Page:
On February 7, the Costa government announced a legal injunction to shut down the nurses’ strike on the grounds that nurses—and not successive governments that have starved hospitals of funds in order to hand over billions of euros to billionaire hedge fund holders of Portuguese government bonds—are responsible for a reduction of services below a minimum required level. The Sindepor union has challenged the decision in the Supreme Court.

As part of an increasingly repressive crackdown against workers, the government has ordered that PPL, the private crowd-funding website, hand over the personal information, including IP addresses, of every worker who donated to the fund.

The trade unions have made clear that their real opponent in this situation is not the government, but workers themselves.

The president of the Portuguese Trade Union of Nurses, Lucia Leite, reacted to the president’s injunction announcement by warning of “more uncontrollable” forms of struggle by workers not supported by the unions themselves. “But I have a clear conscience,” she told Lula, because “I warned the Minister of Health about this risk.”

In an interview with RTP on January 30, UGT Secretary General Carlos Silva warned that any legal injunction against the nurses’ strike could trigger explosive opposition that the union could not control. “It’s not the attitude we expect from a leftist government,” he said. He asked if the government wanted to “maintain the climate of social conflict and wear out the unions”, and added: “And then negotiate with whom? The yellow vests, the social media networks, the inorganic movements? The government has to decide what it wants to do.”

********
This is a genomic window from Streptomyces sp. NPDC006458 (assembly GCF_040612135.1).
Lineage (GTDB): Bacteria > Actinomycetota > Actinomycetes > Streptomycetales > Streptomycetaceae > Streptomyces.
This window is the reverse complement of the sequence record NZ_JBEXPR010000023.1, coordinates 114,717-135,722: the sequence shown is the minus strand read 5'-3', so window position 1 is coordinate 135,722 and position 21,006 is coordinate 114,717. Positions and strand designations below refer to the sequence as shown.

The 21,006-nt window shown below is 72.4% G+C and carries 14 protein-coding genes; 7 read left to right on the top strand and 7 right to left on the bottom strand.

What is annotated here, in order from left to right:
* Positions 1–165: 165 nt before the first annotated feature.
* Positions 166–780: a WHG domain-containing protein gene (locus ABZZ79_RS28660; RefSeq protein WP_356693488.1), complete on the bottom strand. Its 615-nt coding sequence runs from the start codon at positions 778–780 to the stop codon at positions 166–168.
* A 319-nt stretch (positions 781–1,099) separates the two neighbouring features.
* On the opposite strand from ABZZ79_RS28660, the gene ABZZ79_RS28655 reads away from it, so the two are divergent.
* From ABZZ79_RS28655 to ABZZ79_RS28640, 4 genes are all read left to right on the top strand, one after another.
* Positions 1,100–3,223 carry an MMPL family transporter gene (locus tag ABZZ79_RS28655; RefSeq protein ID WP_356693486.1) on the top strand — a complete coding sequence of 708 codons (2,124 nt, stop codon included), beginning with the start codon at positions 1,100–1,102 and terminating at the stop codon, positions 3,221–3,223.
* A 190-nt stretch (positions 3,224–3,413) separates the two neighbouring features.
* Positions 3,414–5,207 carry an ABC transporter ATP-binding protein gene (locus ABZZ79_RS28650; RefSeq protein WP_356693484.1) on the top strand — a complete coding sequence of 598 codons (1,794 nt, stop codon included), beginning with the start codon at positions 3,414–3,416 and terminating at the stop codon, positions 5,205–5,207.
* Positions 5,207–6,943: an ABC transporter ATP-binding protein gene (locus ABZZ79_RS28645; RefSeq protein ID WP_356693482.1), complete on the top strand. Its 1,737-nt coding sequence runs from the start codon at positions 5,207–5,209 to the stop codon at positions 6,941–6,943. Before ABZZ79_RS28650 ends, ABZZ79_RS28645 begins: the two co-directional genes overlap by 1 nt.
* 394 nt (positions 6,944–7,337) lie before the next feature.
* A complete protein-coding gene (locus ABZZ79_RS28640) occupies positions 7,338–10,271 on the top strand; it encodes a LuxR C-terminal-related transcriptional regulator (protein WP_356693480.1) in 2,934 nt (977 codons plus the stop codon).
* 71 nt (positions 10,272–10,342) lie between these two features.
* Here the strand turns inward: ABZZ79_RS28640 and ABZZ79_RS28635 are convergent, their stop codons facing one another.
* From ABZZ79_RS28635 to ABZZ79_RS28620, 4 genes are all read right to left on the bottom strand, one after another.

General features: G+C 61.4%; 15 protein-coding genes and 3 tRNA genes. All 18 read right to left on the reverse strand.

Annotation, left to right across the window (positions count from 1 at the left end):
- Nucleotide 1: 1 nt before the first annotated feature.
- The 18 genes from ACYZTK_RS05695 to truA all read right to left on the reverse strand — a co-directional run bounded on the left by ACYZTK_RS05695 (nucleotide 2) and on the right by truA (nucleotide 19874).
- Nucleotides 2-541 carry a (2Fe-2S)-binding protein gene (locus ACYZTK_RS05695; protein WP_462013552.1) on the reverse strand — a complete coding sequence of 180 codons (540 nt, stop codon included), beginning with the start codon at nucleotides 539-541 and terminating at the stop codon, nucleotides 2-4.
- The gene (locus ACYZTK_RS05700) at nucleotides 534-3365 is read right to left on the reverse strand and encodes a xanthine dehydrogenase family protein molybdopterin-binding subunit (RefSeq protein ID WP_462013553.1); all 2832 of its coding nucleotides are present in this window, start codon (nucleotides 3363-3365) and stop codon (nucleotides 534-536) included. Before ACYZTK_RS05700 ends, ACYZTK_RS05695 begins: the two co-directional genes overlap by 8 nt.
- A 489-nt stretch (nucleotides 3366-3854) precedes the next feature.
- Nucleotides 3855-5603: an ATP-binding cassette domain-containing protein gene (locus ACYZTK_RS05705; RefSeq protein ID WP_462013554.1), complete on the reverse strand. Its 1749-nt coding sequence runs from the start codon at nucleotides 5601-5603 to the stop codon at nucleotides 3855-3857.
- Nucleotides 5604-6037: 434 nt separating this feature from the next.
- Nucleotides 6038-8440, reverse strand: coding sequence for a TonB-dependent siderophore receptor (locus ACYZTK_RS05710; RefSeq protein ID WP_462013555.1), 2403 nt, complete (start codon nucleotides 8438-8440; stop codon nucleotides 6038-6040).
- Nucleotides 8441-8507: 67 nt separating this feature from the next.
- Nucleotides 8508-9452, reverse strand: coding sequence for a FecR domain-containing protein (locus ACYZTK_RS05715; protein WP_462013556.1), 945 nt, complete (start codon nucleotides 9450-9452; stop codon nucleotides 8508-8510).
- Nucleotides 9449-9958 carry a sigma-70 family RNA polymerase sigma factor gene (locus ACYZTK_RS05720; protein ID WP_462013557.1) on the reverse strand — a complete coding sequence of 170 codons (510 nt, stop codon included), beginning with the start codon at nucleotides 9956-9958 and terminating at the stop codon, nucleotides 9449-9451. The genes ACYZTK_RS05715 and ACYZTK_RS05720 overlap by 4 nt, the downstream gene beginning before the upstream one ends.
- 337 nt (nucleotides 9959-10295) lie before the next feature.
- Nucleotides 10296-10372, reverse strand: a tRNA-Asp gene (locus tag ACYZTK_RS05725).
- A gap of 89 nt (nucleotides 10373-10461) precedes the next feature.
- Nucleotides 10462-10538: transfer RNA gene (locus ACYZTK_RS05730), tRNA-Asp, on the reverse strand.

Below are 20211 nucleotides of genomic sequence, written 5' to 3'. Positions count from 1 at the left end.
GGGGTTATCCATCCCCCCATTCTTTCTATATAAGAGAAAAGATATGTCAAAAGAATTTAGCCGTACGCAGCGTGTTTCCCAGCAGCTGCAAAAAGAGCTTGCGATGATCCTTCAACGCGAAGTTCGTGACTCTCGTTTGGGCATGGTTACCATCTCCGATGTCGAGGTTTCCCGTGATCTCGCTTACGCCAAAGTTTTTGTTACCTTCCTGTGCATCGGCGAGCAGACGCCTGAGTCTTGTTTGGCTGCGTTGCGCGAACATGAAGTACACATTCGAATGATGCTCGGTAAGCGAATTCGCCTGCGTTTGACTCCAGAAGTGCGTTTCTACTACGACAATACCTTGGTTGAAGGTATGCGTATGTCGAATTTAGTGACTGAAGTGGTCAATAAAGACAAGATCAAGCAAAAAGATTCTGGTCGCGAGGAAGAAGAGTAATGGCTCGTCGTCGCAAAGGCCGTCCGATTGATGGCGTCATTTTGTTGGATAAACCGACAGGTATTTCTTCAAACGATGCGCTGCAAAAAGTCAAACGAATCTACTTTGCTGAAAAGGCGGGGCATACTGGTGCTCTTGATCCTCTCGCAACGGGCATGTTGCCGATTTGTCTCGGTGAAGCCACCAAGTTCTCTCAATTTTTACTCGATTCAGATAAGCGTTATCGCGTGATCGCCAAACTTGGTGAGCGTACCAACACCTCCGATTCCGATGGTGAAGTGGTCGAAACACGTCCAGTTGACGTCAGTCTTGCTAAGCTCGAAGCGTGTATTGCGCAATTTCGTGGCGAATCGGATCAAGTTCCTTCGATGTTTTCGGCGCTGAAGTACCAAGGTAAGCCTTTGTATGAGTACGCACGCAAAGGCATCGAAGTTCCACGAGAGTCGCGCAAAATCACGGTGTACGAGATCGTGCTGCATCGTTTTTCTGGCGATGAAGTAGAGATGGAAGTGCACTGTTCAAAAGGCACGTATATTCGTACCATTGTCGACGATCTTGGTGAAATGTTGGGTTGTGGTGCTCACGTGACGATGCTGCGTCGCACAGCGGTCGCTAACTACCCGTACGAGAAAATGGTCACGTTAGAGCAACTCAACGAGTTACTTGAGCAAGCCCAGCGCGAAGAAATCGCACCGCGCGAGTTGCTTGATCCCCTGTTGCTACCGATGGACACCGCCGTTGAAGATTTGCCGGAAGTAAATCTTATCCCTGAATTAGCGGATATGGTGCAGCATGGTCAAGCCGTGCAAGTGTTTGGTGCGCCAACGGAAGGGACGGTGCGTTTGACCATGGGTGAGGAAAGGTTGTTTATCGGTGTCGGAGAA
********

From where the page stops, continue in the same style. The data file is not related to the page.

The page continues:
Meanwhile, Publico magazine published a report yesterday, under the heading, “Hot Winter,” warning that the number of union strike warnings had reached 112 in the first month and a half of the year, compared to 260 in the whole of 2018, a roughly three-fold increase from the three previous years. The publication warned of signs of “contagion” of the nurses’ struggle among teachers.

Silva’s warning of Yellow Vest protests and “inorganic movements” expresses the real fears of the unions in Portugal and internationally—that workers, who are angered by the collaboration of the unions with continuous austerity, will take the struggle into their own hands and break out of the control of these pro-business apparatuses.

But that is exactly what is required. To take forward their struggle, nurses and other public sector workers should form their own independent organizations, networks of rank-and-file workplace committees—democratically controlled by workers themselves—in every hospital, school and workplace. Such committees would provide a means for workers to reach out and organize a joint struggle with their counterparts across national borders and overcome the continuous sabotage by the union apparatuses.

Such a fight must be coupled with a new political perspective. The anti-working class and pro-business policies of the Socialist Party government demonstrate the bankruptcy of all those forces who have worked to promote it, including not only the unions, but the pseudo-left Left Bloc party.

The answer to the program of capitalist austerity defended by all these parties is the taking of political power by the working class in Portugal and across Europe, and the reorganization of economic life on a socialist basis, according to social need, rather than private profit. Billions of dollars must be poured into healthcare, education and providing decent jobs for all workers, through the transformation of the banks and major corporations into public utilities under workers’ control.